This was why they had come, why they had camped out on the road to Pla-d'Adet. This was why they put up with the hordes of Germans who poured over the border in RVs cloaked in the pink banners of the T-Mobile racing team. This was why they endured the Americans, with their yellow bracelets and their confusing blend of friendliness and aggression, typified by the big blue banner that said, KICK ASS, LANCE. They were the Basques, and this was their land. They came from St.-Lary-Soulan, the village at the base of this menacing peak in the Pyrenees, and from surrounding towns here in the South of France and across the nearby Spanish frontier. For this, the 15th and most brutal stage of the Tour de France--the Pla-d'Adet was the sixth and final mountain the riders would climb this day--the Basques donned their orange shirts, fortified themselves with wine from goatskin bota bags and hoped fervently for good news. And here it was. Powering up the mountain at the head of the field was a pair of riders, a Spaniard named Oscar Pereiro and an American riding for Discovery Channel whose face, incredibly, betrayed no suffering. Yes, the American was very strong, everyone knew that, but Pereiro was a pure climber on his home turf. As the two cyclists neared the summit, the Basques crowded in, screaming for their boy. Epithets, and the odd beverage, were thrown in the direction of the Discovery rider. One fan got too close and was run over by the motorcycle trailing the riders. The American waited until he was safely inside the spectator barricades, in the final kilometer of the stage, before attacking.
Rising out of his saddle, he dropped Pereiro with ease. As he crossed the finish line, he covered his face in disbelief, then raised his hands to the sky. "I'm in shock," George Hincapie would say later. "I just won the biggest race of my life."
Sunday, July 17, was a very good day for Americans at the Tour de France. There was Hincapie, one of the nicest men in the peloton, followed on the podium by his friend Lance Armstrong, the overall leader, who had spent the afternoon wringing the last drops of hope from his chief rivals. With a single mountain stage remaining in this year's Tour--and in his career--Armstrong held a lead of two minutes and 46 seconds over CSC's Ivan Basso, the brilliant young rider who spent the weekend launching furious, fruitless attacks against him. The Tour ends in Paris on July 24, the day after a time trial in which Basso is likely to lose still more time to Armstrong. The Texan needs only to stay upright, it seems, to lock up his seventh straight Tour victory.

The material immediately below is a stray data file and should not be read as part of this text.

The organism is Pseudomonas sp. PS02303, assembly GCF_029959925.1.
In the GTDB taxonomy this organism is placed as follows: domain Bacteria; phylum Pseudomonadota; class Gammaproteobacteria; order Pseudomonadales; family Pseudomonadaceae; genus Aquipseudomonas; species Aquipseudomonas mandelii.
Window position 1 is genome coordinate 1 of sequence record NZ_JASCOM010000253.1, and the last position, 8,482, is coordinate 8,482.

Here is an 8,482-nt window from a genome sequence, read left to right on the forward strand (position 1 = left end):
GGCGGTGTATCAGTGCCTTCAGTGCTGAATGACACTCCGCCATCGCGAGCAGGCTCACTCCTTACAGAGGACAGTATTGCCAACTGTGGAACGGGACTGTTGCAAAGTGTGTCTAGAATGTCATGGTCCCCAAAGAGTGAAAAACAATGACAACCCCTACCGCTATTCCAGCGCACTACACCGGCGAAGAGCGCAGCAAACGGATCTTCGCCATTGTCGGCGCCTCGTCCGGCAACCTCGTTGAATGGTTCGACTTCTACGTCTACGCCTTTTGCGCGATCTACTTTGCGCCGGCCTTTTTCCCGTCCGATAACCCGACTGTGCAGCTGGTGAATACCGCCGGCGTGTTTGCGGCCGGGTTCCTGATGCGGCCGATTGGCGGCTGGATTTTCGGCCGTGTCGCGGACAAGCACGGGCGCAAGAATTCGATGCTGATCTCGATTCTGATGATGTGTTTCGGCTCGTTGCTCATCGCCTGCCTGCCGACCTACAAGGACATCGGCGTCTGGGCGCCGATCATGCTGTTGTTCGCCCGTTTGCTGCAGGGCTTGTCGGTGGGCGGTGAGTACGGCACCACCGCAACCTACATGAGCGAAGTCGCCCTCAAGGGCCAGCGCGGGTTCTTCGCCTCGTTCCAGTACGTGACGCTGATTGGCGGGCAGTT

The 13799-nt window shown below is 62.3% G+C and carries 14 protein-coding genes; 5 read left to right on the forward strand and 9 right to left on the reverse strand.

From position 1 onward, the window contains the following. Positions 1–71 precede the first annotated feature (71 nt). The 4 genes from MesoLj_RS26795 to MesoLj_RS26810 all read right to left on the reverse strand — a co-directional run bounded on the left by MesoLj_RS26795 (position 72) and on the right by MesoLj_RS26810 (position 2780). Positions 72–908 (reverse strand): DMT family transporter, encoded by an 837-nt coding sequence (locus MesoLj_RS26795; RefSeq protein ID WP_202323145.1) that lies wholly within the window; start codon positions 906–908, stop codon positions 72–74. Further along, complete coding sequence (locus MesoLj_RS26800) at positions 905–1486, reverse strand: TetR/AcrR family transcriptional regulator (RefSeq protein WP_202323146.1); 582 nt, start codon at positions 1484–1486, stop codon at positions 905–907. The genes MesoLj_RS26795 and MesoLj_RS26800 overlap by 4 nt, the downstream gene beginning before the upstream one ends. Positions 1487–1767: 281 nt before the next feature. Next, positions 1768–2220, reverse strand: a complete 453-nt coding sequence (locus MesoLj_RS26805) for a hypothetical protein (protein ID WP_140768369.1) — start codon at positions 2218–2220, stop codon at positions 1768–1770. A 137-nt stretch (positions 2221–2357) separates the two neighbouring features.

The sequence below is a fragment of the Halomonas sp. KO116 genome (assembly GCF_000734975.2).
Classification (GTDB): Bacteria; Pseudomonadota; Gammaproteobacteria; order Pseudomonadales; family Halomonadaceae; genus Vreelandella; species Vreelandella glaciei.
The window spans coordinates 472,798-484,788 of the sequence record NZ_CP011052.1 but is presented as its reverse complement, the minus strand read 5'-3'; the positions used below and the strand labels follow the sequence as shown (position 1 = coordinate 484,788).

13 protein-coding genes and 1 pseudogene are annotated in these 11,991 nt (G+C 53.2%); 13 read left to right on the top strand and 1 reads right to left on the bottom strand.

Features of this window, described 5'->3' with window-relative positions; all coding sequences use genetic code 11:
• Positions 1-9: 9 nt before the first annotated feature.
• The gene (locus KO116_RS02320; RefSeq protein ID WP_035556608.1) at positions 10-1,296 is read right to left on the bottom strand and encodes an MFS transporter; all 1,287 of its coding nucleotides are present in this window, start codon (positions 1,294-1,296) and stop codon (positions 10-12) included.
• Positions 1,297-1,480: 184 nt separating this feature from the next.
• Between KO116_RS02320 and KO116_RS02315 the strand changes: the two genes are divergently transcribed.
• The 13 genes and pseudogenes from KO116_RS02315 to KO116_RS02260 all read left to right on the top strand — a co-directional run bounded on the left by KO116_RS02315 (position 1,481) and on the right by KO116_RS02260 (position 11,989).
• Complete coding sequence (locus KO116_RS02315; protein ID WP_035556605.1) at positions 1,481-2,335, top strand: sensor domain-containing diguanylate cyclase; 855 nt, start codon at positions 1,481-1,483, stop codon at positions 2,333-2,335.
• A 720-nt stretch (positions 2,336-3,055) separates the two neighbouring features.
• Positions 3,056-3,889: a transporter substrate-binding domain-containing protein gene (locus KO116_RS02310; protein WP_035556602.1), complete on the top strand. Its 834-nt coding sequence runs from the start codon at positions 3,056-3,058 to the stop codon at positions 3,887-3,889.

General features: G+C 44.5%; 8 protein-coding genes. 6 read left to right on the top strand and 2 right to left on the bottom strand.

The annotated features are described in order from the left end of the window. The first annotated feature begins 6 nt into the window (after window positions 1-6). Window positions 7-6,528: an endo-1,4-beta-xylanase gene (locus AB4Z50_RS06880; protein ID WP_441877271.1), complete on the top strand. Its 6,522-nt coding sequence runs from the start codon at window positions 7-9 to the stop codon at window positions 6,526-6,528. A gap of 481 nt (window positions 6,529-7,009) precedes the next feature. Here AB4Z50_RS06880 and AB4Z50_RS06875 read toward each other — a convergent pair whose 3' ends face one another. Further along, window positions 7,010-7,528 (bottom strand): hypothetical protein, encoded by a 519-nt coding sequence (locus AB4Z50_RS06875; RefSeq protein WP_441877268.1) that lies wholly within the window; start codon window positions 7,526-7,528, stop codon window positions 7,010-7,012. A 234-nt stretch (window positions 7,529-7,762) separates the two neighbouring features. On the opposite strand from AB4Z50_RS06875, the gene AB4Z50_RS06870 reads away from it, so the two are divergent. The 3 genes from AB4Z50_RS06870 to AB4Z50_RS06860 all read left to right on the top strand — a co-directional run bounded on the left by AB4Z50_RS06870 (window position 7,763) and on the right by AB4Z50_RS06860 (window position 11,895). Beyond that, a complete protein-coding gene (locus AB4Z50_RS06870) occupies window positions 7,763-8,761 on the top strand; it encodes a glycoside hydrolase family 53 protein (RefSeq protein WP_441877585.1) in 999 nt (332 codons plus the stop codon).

The story of how Armstrong and his Discovery teammates all but nailed down number 7 is the story of how Hincapie rode away with the first Tour de France stage win in his 11-year career: Discovery showed a willingness to call audibles, to chuck the original plan if it wasn't working.
The Queens-born 6'3" Hincapie has made a career of hiding his lamp under a bushel. He has spent the last seven years sheltering Armstrong from headwinds and from crash-prone numskull sprinters. His win on Sunday resulted from an impulsive decision he made 15 miles into the stage. When a group of riders broke from the peloton, he jumped it. At that morning's strategy meeting, team director Johan Bruyneel had stressed the importance of having as many Discovery riders as possible with Armstrong at the bottom of the final climb. Surely the breakaway would be reeled in before it reached the Pla-d'Adet, Hincapie reasoned, and joining it would put him in a strong position to pace his captain up that mountain.
We know how that worked out. The break stayed clear of the peloton, freeing Hincapie to ride for himself. His victory, while surprising, was in character with Discovery's week in the Alps and the Pyrenees. Things didn't always go as planned, but they turned out well in the end.
This was not Armstrong's strongest team ever, but it may have been his most resilient. Certainly the team rallied gamely after its unscheduled snooze in the final kilometers of stage 8. The course that day took the riders across the Rhine from Germany back into France and up the first truly challenging climb of the 92nd Tour, the Col de la Schlucht. Armstrong and his mates had scouted most of the other stages but not this one. The stiff ascent "blindsided" them, Armstrong said. "We had no idea how hard that climb was. No clue."